| BEN GURION AIRPORT, Israel
BEN GURION AIRPORT, Israel State-owned Israel Aerospace Industries (IAI) believes the need for a public share offer is becoming urgent as the country's largest defense contractor wants to make acquisitions abroad to enable it to better compete in foreign markets.
The 64-year-old company, which helped pioneer the development of military drones and also produces satellites, missiles and radar systems, is already planning to acquire companies and set up subsidiaries in countries like India and the United States, where protectionist policies demand that defense spending increasingly benefits local industry.
Chief Financial Officer Eyal Younian said that to help finance acquisitions the government should move ahead soon with plans to sell a 20 percent stake in IAI on the Tel Aviv Stock Exchange.
He said IAI currently needs to issue bonds or borrow money from banks and pay interest of 3-4 percent. An IPO would raise new capital, reducing the need to borrow.
"We cannot support the line of credit that we need for our businesses. The regulations in the banks in Israel and around the world limit us and we cannot support our backlog (of orders)," Younian told Reuters.
In addition, many private contractors in Israel and overseas receive government subsidies but being state-owned IAI is ineligible and the rules should be changed, Younian said, pointing out that local rival Elbit Systems (ESLT.TA) pays corporate tax at a rate of 6 percent while IAI pays 24 percent.
A senior government source with knowledge of the matter estimated IAI's equity value at $3-$4 billion but said an IPO could not take place until a new chairman is appointed. The timing of that remains unclear, but the source said the earliest there could be an IPO was in 2018.
IAI has annual sales of about $3.7 billion and its backlog of orders exceeds $9 billion.
While the share offer will be in Tel Aviv, the next step could be a dual listing for the shares in the United States, Younian said.
IAI must already submit financial reports to the bourse, where its bonds trade </ILARSP3=TA>, as well as report to the government's Companies Authority.
Accounting for up to half of Israel's defense exports, IAI had mostly grown internally over the last decade, but that is set to change.
"Now we will have to face the fact that countries are protecting their industries, like in India, like in Brazil, like in the USA," Younian said, adding that acquisitions would allow it to strengthen its foothold.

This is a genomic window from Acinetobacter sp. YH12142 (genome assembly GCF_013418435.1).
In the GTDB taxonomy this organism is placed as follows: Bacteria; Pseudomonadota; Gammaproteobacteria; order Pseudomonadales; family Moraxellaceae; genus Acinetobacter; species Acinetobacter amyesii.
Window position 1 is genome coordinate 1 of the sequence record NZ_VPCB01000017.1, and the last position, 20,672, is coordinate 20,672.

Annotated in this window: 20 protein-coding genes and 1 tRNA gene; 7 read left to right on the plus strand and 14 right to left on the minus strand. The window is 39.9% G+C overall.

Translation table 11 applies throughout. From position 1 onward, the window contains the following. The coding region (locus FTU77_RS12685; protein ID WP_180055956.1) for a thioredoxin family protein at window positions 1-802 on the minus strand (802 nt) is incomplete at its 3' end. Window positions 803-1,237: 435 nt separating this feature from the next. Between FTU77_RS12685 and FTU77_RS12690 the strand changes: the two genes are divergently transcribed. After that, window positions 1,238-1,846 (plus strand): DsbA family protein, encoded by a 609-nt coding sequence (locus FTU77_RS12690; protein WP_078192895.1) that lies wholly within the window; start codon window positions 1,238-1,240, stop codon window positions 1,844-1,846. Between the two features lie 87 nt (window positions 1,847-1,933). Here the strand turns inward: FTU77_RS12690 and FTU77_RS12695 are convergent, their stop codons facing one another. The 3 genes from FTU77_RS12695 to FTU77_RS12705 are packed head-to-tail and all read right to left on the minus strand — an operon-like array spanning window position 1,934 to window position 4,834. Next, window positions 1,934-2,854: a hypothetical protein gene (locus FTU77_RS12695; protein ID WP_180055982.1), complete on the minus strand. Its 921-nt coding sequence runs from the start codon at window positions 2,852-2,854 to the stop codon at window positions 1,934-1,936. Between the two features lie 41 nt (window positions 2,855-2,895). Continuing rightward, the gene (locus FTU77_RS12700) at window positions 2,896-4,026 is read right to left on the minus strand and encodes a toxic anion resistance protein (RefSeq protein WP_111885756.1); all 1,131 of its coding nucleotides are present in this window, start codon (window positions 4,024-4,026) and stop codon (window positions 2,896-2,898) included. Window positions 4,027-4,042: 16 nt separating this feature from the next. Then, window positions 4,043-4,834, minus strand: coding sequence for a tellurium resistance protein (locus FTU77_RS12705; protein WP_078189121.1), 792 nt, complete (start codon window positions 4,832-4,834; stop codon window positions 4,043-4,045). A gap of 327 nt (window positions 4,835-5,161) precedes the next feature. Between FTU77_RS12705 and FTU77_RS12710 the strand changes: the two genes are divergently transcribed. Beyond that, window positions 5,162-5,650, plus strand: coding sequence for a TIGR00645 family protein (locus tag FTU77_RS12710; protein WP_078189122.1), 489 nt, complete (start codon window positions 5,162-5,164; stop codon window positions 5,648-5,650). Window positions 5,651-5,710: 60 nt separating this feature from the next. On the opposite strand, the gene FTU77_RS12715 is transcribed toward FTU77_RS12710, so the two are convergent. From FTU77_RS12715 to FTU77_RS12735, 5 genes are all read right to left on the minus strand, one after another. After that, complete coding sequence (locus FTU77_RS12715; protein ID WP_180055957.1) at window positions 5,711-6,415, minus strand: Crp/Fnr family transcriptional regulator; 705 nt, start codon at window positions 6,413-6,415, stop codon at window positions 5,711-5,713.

He noted that in many countries only local companies can bid as a prime contractor. As a result IAI, which exports 80 percent of its production, is limited to being a subcontractor.
IAI already has a U.S. subsidiary but it does not contribute significantly to the company's production.
"I think our subsidiaries in the States and around the world should contribute much more in the coming decade. This is the strategic directive from the board of directors that we as management need to execute," he said.
Younian said IAI, which employs 15,000 people, will carry out two "important and material" deals in the next few years related to its target markets of the United States and India, but he declined to elaborate.
With Asia a focus for IAI, the company in February formed a joint venture in India with Kalyani Strategic Systems to build air defense systems and lightweight munitions.
Indian media last week reported that India's government had given the go-ahead for a $2.5 billion deal in which IAI and India would jointly develop a medium-range surface-to-air missile system.
Eli Alfassi, IAI's executive vice president for marketing, said IAI was awaiting official confirmation from India but declined to say how much the deal was worth.
IAI is also waiting for Israel's government to decide on whether to progress with a long-term satellite program after its Amos-6 communications satellite was destroyed when a SpaceX launcher exploded in Florida in September.
"We are hoping to build Amos-8," said Ofer Doron, head of IAI's space division. "It's under discussion right now."
Talks also involve Spacecom (SCC.TA), the operator of the Amos satellites. Amos-8 would cost hundreds of millions of dollars and be ready for launch in about four years.
(Editing by Greg Mahlich)